• The Boy Who Loved Math: The Improbable Life of Paul Erdos by Deborah Heiligman
  • Eye to Eye: How Animals See the World by Steve Jenkins
  • Zita the Spacegirl by Ben Hatke (whole series)
  • Binky the Space Cat by Ashley Spires (whole series)
  • Flora and Ulysses by Kate DiCamillo
  • Starry River of the Sky by Grace Lin
  • Escape from Mr. Lemoncello’s Library by Chris Crabenstein
  • Timmy Failure by Stephan Pastis (whole series)
  • Alvin Ho by Lenore Look (whole series)
  • Zombie Makers: True Stories of Nature’s Undead by Rebecca L. Johnson
  • Curiosity’s Mission on Mars: Exploring the Red Planet by Ron Miller
  • This or That? The Wacky Book of Choices to Reveal the Hidden You by Crispin Boyer
  • Starry River of the Sky by Grace Lin
  • Escape from Mr. Lemoncello’s Library by Chris Crabenstein
  • Rain Reign by Anne M. Martin
  • Zombie Baseball Beatdown by Paolo Bacigalupi
  • Wonder by R.J. Palacio
  • The Brilliant World of Tom Gates by Liz Pichon (whole series)
  • The Graveyard Book: Volume I by Neil Gaiman
  • Zombie Makers: True Stories of Nature’s Undead by Rebecca L. Johnson
  • Bomb: The Race to Build – and Steal – the World’s Most Dangerous Weapon by Steve Sheinkin
  • Sea Turtle Scientist by Stephen Swinburne
  • Zombie Baseball Beatdown by Paolo Bacigalupi
  • If I Ever Get Out of Here by Eric L. Gansworth
  • The Mark of the Dragonfly by Jaleigh Johnson
  • A Time to Dance by Padma Venkatraman
  • The Crossover by Kwame Alexander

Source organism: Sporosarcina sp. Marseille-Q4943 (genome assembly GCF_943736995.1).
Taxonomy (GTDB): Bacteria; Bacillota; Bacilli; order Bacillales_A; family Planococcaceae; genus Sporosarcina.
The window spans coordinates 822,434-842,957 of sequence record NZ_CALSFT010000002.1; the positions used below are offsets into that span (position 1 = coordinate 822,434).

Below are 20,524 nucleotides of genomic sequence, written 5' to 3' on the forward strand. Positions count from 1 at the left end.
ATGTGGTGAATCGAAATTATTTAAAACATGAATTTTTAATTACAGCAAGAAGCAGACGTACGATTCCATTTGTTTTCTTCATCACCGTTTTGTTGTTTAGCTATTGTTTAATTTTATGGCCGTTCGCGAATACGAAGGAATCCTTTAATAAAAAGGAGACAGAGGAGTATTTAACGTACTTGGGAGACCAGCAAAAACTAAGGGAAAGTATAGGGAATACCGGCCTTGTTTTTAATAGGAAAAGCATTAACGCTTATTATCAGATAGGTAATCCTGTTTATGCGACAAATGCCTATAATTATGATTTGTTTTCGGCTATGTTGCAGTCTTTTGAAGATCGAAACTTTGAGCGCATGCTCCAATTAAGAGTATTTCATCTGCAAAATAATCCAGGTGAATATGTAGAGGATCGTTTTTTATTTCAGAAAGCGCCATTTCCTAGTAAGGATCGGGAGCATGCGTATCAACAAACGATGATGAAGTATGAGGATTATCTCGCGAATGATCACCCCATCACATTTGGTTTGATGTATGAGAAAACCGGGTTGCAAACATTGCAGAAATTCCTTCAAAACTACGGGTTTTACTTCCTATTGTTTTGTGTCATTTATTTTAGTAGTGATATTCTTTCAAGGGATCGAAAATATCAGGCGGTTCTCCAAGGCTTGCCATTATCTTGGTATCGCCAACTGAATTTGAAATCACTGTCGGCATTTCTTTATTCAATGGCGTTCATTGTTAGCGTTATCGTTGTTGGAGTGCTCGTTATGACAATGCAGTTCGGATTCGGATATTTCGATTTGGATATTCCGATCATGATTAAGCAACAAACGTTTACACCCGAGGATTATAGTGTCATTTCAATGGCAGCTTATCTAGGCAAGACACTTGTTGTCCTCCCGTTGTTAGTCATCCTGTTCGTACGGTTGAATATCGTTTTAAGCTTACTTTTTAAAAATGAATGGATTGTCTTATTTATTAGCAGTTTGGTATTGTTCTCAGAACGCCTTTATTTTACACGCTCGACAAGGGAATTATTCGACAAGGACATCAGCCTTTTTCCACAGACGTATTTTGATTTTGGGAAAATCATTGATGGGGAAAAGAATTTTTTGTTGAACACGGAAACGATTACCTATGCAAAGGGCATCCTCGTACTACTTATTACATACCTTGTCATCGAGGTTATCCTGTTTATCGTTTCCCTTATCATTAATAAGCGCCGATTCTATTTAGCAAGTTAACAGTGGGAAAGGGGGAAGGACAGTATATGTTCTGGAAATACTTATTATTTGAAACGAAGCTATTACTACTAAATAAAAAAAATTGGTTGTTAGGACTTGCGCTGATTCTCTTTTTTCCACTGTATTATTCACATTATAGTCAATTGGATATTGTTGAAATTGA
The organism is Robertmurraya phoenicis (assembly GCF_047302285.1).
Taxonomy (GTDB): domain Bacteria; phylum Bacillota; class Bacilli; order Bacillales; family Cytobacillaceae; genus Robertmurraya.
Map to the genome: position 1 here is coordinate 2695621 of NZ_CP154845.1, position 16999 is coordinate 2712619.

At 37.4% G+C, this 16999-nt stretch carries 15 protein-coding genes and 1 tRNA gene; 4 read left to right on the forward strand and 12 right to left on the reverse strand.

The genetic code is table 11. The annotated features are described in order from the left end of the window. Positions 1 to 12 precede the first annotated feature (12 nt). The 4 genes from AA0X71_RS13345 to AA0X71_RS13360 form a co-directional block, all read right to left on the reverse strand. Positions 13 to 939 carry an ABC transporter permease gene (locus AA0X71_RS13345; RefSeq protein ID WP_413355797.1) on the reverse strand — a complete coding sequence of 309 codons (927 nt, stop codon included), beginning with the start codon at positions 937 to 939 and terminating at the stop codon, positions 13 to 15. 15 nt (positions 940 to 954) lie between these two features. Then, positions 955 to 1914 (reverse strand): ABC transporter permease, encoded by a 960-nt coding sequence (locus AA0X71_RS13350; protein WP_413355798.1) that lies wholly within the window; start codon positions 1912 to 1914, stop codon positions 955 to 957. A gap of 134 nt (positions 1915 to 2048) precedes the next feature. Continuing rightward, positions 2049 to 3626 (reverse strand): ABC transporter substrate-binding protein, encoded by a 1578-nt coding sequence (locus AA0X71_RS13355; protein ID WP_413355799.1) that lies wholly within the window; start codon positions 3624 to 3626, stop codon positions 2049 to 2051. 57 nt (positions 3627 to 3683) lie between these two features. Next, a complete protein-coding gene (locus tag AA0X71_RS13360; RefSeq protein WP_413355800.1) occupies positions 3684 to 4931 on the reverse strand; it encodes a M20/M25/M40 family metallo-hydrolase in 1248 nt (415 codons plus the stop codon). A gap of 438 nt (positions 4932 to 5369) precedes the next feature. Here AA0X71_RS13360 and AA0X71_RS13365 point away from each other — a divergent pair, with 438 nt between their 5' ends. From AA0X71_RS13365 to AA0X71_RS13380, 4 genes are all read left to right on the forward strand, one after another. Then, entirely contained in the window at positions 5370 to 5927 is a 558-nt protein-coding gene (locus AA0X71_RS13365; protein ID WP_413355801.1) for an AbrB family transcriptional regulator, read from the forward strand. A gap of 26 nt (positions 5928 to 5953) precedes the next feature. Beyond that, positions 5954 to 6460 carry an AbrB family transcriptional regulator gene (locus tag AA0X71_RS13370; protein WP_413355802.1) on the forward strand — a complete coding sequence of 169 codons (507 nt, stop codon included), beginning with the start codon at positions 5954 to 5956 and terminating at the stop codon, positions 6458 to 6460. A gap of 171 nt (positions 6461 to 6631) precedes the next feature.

• The Silver Six by A.J. Lieberman
  • The Graveyard Book: Volume I by Neil Gaiman

 

 

How long did you have?

I saw a rotating groups of kids for about 30 minutes each. I spent about 20 minutes booktalking (2-3 minutes per book), and left 10 minutes for discussion, sharing, and advertising library programs.

What did you actually say and do?

Here’s a brief outline of each 30 minute session:

  • Introduce myself and where I work
  • Define “booktalk”
  • Booktalks – the bulk of the presentation
  • Ask kids their favourite books
  • Promote library programs

I created a PowerPoint presentation that accompanied each of the sessions I presented.  Here they are for you to view. Please note, most of the images are copyrighted and cannot be used outside of educational purposes. I borrowed liberally from authors’ websites but if an author ever contacted me to remove the images, I would gladly do so.

These slides were broadcast behind me while I talked. They definitely helped keep the kids engaged and focused. I also hope it helped them remember the books a bit better.

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I had all of the books lined up on a table, so when I talked about a book I could hold it up and show them some of the pages. The other trick I learned from a colleague is to tape what you want to say on the back cover – see here!